Sanctions Against Employers Who Fail to Verify Work Authorization. The Commission believes all worksite investigations to ascertain employers' compliance with employment eligibility verification

requirements should be conducted by DOL. DOL already conducts many of these investigations. However, under this recommendation, DOL also would assess penalties if employers fail to verify the employment eligibility of persons being hired. DOL would not be required to prove that an employer knowingly hired an illegal worker, just that the employer hired a worker without verification of his or her authorization to work. With implementation of the Commission's proposal for a more effective verification process, this function will be critical to deterring the employment of unauthorized workers.11

Enforcement of Skill-Based Immigrant and Limited Duration Admissions Requirements. The Commission believes an expedited process is needed for the admission of both temporary and permanent foreign workers, as discussed earlier in this report, as long as

adequate safeguards are in place to protect the wages and working conditions of U.S. workers. To prevent abuse of an expedited system, an effective postadmission enforcement scheme is necessary.


11 At present, DOL investigates employer compliance with the requirement to check documentation and fill out the I-9 form, while INS does this paperwork review and investigations of knowing hire of illegal aliens. The latter investigations are hampered, however, by the absence of an effective verification process and proliferation of fraudulent documents.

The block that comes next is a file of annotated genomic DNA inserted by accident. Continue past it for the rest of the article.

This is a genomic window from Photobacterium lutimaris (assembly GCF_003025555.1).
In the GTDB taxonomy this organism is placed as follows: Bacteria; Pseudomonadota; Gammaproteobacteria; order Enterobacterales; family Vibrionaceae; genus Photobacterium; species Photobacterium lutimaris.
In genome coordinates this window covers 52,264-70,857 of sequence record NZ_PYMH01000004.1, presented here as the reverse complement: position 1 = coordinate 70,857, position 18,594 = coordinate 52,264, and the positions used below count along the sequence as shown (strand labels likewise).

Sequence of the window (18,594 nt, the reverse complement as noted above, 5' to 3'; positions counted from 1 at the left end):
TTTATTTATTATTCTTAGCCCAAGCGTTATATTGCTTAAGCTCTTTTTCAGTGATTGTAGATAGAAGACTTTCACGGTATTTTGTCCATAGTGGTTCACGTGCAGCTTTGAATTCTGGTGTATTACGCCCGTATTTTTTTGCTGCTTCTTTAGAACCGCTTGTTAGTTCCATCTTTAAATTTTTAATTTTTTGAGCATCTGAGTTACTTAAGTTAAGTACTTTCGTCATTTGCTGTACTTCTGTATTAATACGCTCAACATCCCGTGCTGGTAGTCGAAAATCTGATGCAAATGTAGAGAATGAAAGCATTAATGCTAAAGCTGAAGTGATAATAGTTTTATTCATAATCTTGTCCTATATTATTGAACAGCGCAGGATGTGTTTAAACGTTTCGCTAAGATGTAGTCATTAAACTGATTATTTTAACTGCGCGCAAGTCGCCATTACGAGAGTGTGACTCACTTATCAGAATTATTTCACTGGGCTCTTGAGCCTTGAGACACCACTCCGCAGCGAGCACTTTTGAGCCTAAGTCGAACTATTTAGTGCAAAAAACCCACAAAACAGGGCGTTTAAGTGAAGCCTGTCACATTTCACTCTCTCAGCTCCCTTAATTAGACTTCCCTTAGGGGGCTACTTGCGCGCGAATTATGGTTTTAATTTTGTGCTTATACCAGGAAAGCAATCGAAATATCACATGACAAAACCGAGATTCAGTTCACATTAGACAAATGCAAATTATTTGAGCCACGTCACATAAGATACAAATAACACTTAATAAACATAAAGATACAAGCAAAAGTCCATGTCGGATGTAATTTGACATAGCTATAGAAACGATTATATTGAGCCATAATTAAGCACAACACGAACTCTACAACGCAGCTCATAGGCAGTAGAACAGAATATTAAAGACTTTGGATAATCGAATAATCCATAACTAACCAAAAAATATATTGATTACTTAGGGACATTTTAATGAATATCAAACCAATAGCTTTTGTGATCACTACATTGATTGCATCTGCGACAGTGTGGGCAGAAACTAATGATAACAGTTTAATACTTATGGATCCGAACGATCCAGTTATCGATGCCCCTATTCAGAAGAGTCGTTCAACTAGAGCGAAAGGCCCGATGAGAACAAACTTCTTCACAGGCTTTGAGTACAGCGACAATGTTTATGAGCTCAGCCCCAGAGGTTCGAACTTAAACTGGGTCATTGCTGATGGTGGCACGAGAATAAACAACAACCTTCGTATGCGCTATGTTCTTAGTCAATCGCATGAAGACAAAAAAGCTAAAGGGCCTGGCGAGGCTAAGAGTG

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DOL's other worksite enforcement responsibilities place it in the best position to monitor employers' compliance with the attestations submitted in the admissions process. DOL investigators are experienced in examining employment records and interviewing employees. Penalties should be established for violations of the conditions to which the employer has attested, including payment of the appropriate wages and benefits, terms and conditions of employment, or any misrepresentation or material omissions in the attestation. Such penalties should include both the assessment of significant administrative fines as well as barring egregious or repeat violators from petitioning for the admission of permanent or temporary workers.

Agency for Immigration Review

The Commission recommends that administrative review of all

immigration-related decisions be consolidated and be considered by a newly-created independent agency, the Agency for Immigration Review, within the Executive Branch. The Commission believes that a system of formal administrative review of immigration-related decisionsfollowing internal supervisory review within the initial adjudicating bodyis indispensable to the integrity and operation of the immigration system. Such review guards against incorrect and arbitrary decisions and promotes fairness, accountability, legal integrity, uniform legal interpretations, and consistency in the application of the law both in individual cases and across the system as a whole.

The review function works best when it is well insulated from the initial adjudicatory function and when it is conducted by decisionmakers entrusted with the highest degree of independence. Not only is independence in decisionmaking the hallmark of meaningful and effective review, it is also critical to the reality and the perception of fair and impartial review.

Not only is independence

in decisionmaking the hallmark of meaningful and effective review,

it is also critical to the reality and the perception of fair and impartial review.